Perseverance Scouts Landing Sites for Mars Sample Return Campaign
NASA's Perseverance Mars rover used one of its navigation cameras to take this image of flat terrain in Jezero Crater. This is one possible site that NASA may consider for a Mars Sample Return lander that would collect Perseverance's samples of Mars rock and sediment in the future. The lander would serve as the launch platform for a Mars Ascent Vehicle that would blast off from Mars, delivering the samples to an orbiter as part of their journey to Earth for intensive study.
Choosing an area that lacks large rocks (especially those over 7 1/2 inches, or 19 centimeters, in diameter), sand dunes, and steeply angled terrain would go a long way toward easing the path for an MSR recovery vehicle to efficiently grab tubes before heading to the lander.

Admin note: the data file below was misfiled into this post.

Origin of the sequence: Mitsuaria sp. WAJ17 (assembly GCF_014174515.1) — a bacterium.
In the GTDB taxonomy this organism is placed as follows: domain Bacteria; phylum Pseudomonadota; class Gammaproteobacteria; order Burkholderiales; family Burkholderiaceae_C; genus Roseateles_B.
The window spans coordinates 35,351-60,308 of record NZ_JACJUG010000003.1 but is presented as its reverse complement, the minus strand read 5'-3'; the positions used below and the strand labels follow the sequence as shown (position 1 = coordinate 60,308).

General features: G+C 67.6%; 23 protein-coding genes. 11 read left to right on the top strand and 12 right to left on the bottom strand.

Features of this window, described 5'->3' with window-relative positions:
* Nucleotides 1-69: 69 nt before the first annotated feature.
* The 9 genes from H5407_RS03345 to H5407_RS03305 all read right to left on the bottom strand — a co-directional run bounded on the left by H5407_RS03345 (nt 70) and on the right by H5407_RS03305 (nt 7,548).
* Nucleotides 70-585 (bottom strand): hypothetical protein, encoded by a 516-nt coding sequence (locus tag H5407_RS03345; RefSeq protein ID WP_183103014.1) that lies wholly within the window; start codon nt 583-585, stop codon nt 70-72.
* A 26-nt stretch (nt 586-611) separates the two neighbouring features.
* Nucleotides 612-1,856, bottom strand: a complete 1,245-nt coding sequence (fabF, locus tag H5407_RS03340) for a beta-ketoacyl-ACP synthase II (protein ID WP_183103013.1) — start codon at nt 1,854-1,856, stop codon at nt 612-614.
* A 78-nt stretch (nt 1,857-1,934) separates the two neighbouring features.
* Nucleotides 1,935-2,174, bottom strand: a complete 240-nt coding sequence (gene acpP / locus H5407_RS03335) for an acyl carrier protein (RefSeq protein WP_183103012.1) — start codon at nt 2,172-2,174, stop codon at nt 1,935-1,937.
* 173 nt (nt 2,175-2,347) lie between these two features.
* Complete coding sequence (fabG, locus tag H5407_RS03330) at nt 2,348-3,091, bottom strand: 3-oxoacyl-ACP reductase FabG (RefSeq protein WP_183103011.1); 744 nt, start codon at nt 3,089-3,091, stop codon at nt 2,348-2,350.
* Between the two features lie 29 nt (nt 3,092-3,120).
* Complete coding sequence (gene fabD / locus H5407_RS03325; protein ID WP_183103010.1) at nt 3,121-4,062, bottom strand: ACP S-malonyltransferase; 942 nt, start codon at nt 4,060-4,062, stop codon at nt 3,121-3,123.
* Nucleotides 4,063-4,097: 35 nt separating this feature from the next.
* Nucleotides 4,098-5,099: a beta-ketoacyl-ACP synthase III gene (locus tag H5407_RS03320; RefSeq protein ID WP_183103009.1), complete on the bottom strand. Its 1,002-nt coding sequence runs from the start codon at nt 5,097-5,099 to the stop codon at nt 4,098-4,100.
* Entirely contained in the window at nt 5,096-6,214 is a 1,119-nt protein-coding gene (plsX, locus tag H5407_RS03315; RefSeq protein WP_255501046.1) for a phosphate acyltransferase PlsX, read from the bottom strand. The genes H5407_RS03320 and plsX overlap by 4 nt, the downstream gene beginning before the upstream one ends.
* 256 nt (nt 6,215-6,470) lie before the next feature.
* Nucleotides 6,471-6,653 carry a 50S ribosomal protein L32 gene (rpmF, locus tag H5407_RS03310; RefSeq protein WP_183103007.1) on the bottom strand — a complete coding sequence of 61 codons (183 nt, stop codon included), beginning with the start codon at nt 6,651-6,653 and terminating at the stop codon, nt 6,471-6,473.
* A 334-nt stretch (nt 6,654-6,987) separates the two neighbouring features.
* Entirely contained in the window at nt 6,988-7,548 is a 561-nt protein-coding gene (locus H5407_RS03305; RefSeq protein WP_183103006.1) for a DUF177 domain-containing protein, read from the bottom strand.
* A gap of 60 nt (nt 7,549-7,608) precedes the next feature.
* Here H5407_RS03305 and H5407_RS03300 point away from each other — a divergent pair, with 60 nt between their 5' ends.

A key objective for Perseverance's mission on Mars is astrobiology, including the search for signs of ancient microbial life. The rover will characterize the planet's geology and past climate, pave the way for human exploration of the Red Planet, and be the first mission to collect and cache Martian rock and regolith (broken rock and dust).
Subsequent NASA missions, in cooperation with ESA (European Space Agency), would send spacecraft to Mars to collect these sealed samples from the surface and return them to Earth for in-depth analysis.
The Mars 2020 Perseverance mission is part of NASA's Moon to Mars exploration approach, which includes Artemis missions to the Moon that will help prepare for human exploration of the Red Planet.
JPL, which is managed for NASA by Caltech in Pasadena, California, built and manages operations of the Perseverance rover.
For more about Perseverance: mars.nasa.gov/mars2020/
For more about Mars Sample Return: https://mars.nasa.gov/msr/